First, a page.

- Construction of the Mercer Island station is expected to last from 2017-2019
- In the summer of 2018, the Rainier Ave Freeway bus station will close for Judkins Park rail station construction. Regional ST buses from MI to downtown Seattle will exit at Rainier Ave.
- East Link Light Rail is scheduled to open for service in 2023
Click here to view update to City Council on January 7, 2013.
General Presentations by Sound Transit
Click here to view update to City Council on June 16, 2014.
Click here to view update to City Council on Dec 1, 2014.
Click here to view update (primarily on Bellevue Park & Ride closure) to City Council on Dec 5, 2016
The Environmental Process
In fall 2006, Sound Transit, the Federal Transit Administration and the Washington State Department of Transportation began the environmental review process for East Link with a public scoping comment period including four public meetings held at various locations in the project's vicinity. During scoping, Sound Transit received about 300 written and oral comments on the proposed project. These comments were included in the Scoping Summary Report, which was presented to the Sound Transit Board and made available to the public in November 2006.
From 2006-2011, Sound Transit evaluated 24 route alternatives for East Link; it received more than 1,800 comments during the five year process and held 28 open houses, hearings and workshops to gather community input.
Environmental review and preliminary engineering for East Link Extension was completed in 2011. Sound Transit issued a Final Environmental Impact Statement (FEIS) and the Sound Transit Board selected the project to be built in July 2011. The Federally issued Record Of Decisions (ROD) finalized the alignment that the Sound Transit Board selected through this work, completing the required process under the National Environmental Policy Act.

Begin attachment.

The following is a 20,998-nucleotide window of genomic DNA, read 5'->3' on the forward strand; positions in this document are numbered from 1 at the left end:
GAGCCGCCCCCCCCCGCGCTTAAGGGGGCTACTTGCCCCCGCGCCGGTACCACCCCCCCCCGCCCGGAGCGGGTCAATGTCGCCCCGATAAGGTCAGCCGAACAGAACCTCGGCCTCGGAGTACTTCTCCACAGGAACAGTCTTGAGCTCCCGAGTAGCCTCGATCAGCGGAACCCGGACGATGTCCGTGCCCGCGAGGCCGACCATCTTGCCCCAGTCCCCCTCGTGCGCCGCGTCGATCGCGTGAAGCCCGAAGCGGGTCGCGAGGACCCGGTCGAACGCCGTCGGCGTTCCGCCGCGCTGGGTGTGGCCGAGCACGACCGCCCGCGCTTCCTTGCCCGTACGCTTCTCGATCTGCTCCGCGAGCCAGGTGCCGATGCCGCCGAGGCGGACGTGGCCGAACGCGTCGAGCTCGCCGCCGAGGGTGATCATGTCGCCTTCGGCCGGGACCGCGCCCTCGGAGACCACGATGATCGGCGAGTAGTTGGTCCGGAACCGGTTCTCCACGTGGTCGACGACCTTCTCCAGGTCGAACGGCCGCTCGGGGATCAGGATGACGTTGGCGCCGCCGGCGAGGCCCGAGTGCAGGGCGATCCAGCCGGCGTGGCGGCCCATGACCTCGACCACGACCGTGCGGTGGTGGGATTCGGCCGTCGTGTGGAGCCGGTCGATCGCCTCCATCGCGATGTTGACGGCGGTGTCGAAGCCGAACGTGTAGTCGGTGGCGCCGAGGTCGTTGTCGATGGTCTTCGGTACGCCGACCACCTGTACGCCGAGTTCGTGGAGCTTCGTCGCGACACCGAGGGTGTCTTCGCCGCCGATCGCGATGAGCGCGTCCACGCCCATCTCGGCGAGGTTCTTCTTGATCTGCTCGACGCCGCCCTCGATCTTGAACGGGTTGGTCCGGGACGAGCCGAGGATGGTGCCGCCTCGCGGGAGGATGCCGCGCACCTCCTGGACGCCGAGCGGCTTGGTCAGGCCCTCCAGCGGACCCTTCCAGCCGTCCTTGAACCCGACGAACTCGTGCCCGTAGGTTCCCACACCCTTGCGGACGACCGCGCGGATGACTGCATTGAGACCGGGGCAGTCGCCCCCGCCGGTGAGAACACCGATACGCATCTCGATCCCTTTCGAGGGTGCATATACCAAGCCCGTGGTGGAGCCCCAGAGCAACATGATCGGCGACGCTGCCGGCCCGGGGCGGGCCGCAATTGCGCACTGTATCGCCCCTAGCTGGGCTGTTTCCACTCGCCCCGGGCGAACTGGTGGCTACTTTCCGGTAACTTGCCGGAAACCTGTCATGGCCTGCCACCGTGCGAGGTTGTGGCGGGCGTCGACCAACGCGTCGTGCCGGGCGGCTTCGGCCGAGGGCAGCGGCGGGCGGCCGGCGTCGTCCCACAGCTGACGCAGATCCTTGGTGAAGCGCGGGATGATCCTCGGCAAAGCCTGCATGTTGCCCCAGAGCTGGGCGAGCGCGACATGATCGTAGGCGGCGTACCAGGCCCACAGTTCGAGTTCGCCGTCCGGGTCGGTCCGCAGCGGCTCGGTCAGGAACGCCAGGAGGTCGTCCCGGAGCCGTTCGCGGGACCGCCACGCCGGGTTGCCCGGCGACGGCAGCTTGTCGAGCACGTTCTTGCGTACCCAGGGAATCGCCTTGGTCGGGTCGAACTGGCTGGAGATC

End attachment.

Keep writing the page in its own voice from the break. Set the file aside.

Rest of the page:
On April 5, 2017, Sound Transit and WSDOT issued an Addendum that updates the Final Environmental Impact Statement (EIS) issued in July 2011 --and subsequent 2013 and 2016 addenda-- by providing additional analysis and information about the project. It describes changes in operation of I-90 high-occupancy vehicle (HOV) lanes and project refinements associated with transit integration on Mercer Island, evaluates the potential impacts of these changes, and identifies changes to mitigation measures.
View the 2017 Addendum pages here.
Click here to view the East Link 2011 Final Environmental Impact Statement (FEIS) web portal.
What is Light Rail?
Light rail is versatile and flexible enough to run at street level, through tunnels, or in elevated right-of-way, depending on individual routes. It also can expand and grow with increasing demand. Light rail trains are powered by an overhead electrical power source. Sound Transit's Link light rail vehicles offer level boarding (no steps required) that can operate singly or combined into two-, three- and four-car trains that can carry up to 800-1,000 passengers, sitting and standing.
Sound Transit's Transportation Network
Link light rail is a key element of the Puget Sound region's long-term transportation network, which also includes ST Express regional buses, Sounder commuter trains, local buses, ferries and roads.
Benefits of Link Light Rail
According to Sound Transit, here are some of the top expected benefits:
- Fast, frequent and reliable service 20 hours a day
- Exclusive and semi-exclusive right-of-way for rail transit, separated from other traffic and congestion
- East Link will connect to the Central Link line providing a one-seat ride (no transfers) from Overlake to the University of Washington via Bellevue, Mercer Island, downtown Seattle and Capitol Hill
- Reliable connection to Sea-Tac Airport
- Light rail trains are electric and do not emit harmful contaminants into the air
- Development concentrated around light rail stations promotes walkable communities, which leads to improved public health and mobility
- Light rail can carry crowds associated with fairs, sporting events, concerts, festivals, and other special events; trains can be lengthened based on demand.
Click here to view Sound Transit's full East Link project archive webpage.